Mary Collar took a break from running her busy salon this week to tell me about a client who’d arrived exasperated and desperate for her services.
It wasn’t a woman with a bad dye job. Or a guy sporting a haircut gone wrong.
It was a kid — with lice.
Collar operates All About Lice, a lice-removal service in Waterville that she opened in January 2015 after 11 members of her family got lice and spent hundreds of dollars on chemical treatments. The business, set up as a child-friendly salon, will have served 1,000 customers by the end of this year, she estimates.
“My phone has been ringing,” Collar said.
Demand for services like hers has risen along with the proliferation of so-called “super lice,” which have grown resistant to the usual treatments.
All About Lice is now among about half a dozen businesses specializing in lice removal in Maine, including others that offer in-home treatment. Among them are NitsEnd, Do it Right DeLousing, and, because why not, Desperate Lousewives.
A 2015 analysis found that Maine was among 25 states where lice have become resistant to ingredients in over-the-counter treatments. Lead researcher Kyong Yoon, an assistant professor at Southern Illinois University, subsequently found treatment-resistant genes in more than 98 percent of lice samples his team collected in 48 states. The Journal of Medical Entomology published his findings in May 2016.
This problem has been a long time coming, with related studies dating back more than two decades.
The first line of defense against head lice are insecticides known as pyrethrins, botanical treatments derived from the chrysanthemum flower, and their synthetic cousin pyrethroids. These are the active ingredients in many drugstore lice treatments, including Nix and Rid brands.
After decades of exposure, lice have genetically mutated to become desensitized to the insecticides, the research shows.
“Almost everyone that comes in here has already tried one of those products,” Collar said.
Head lice are mostly harmless and aren’t known to transmit disease. But the little parasites cause itching as they feast on our blood and deposit their eggs (called nits) at the base of hair shafts. Lice can’t jump or fly — they spread by crawling from the hair of an infested person to others.
The U.S. CDC estimates that 6 million to 12 million head lice infestations occur each year in the United States among children aged 3 to 11.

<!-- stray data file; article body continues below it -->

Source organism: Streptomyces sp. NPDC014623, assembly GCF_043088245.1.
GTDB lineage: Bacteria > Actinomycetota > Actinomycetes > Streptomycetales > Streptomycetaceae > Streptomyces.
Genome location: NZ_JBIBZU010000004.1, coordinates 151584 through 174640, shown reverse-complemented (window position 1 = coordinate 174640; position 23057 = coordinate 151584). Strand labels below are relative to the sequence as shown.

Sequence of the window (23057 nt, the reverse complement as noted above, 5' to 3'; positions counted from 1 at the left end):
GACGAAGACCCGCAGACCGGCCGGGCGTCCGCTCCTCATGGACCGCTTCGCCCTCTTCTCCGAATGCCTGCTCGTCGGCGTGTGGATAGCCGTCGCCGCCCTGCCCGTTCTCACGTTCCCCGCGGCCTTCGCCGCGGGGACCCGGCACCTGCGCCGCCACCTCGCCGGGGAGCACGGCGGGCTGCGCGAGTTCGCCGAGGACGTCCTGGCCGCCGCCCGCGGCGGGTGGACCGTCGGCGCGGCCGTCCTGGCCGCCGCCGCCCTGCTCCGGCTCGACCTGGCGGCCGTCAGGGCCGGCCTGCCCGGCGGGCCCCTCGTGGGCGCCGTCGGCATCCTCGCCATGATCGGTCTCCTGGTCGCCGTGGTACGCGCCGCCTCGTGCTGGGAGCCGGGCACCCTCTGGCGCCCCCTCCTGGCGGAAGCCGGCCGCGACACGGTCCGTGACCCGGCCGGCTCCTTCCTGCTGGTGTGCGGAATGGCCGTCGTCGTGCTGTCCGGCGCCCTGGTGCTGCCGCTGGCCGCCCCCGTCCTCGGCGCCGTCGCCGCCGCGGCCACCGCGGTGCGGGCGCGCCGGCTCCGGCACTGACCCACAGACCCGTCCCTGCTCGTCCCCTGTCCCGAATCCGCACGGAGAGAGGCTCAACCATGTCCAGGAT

Collar’s anecdotal estimate is a bit more alarming.
“There’s lice in every single classroom,” she said. [Parents] need to count on it.”
The American Academy of Pediatrics recommends that parents first try over-the counter treatments. If those don’t work, particularly in areas with known resistance to the products, parents should call their child’s doctor about trying a prescription medication containing newer-generation chemicals, such as benzyl alcohol and ivermectin, the academy recommends.
(Yoon’s research was partially funded by Sanofi, a drug company that sells a lice treatment product containing ivermectin.)
Some of the prescription medications work, but they’re harsh on the hair and scalp, Collar said. She uses a non-pesticide product and special comb to remove lice and nits, charging $150 for an hour-long treatment, products to take home, and follow-up visits.
Dr. Laura Blaisdell, a Yarmouth pediatrician, said she’s had success with another approach. Parents can apply the gentle facial cleanser Cetaphil to their child’s hair to smother lice, comb it out, and then heat the base of the hair follicles with a hair dryer to kill any lingering eggs. The method avoids the application of chemicals, and if repeated every 10 days for several cycles, seems to do the trick, she said.
Over-the-counter treatments kill adult lice, but they’re not 100 percent effective at snuffing out the eggs, Blaisdell said. That’s why combing the hair to manually remove nits is so critical, a delicate and time-consuming process where parents often fall short, she said.
Leaving even one tiny egg behind can keep an infestation alive. Ten days later it will hatch and begin laying its own eggs — up to 30 a day, Blaisdell said.
“Missing that one little egg that remains alive that can wreak havoc for families for months,” she said.
Doctors also stress that personal hygiene and cleanliness play no role in head lice infestations.
“It’s probably a combination of the type of hair you have and bad luck,” Blaisdell said.
If your kid gets lice, don’t bother scrubbing your house from top to bottom either. The AAP doesn’t encourage excessive cleaning to deal with a lice infestation, as the bugs die within 24 hours after falling off their host. But parents should wash pillow cases and other items that come in contact with the hair of anyone with lice.
Collar suggests buying a high-quality lice comb and using it on kids’ hair regularly, even absent symptoms of lice.
“After a sleepover, or dance class,” she said. “They can get lice anywhere.”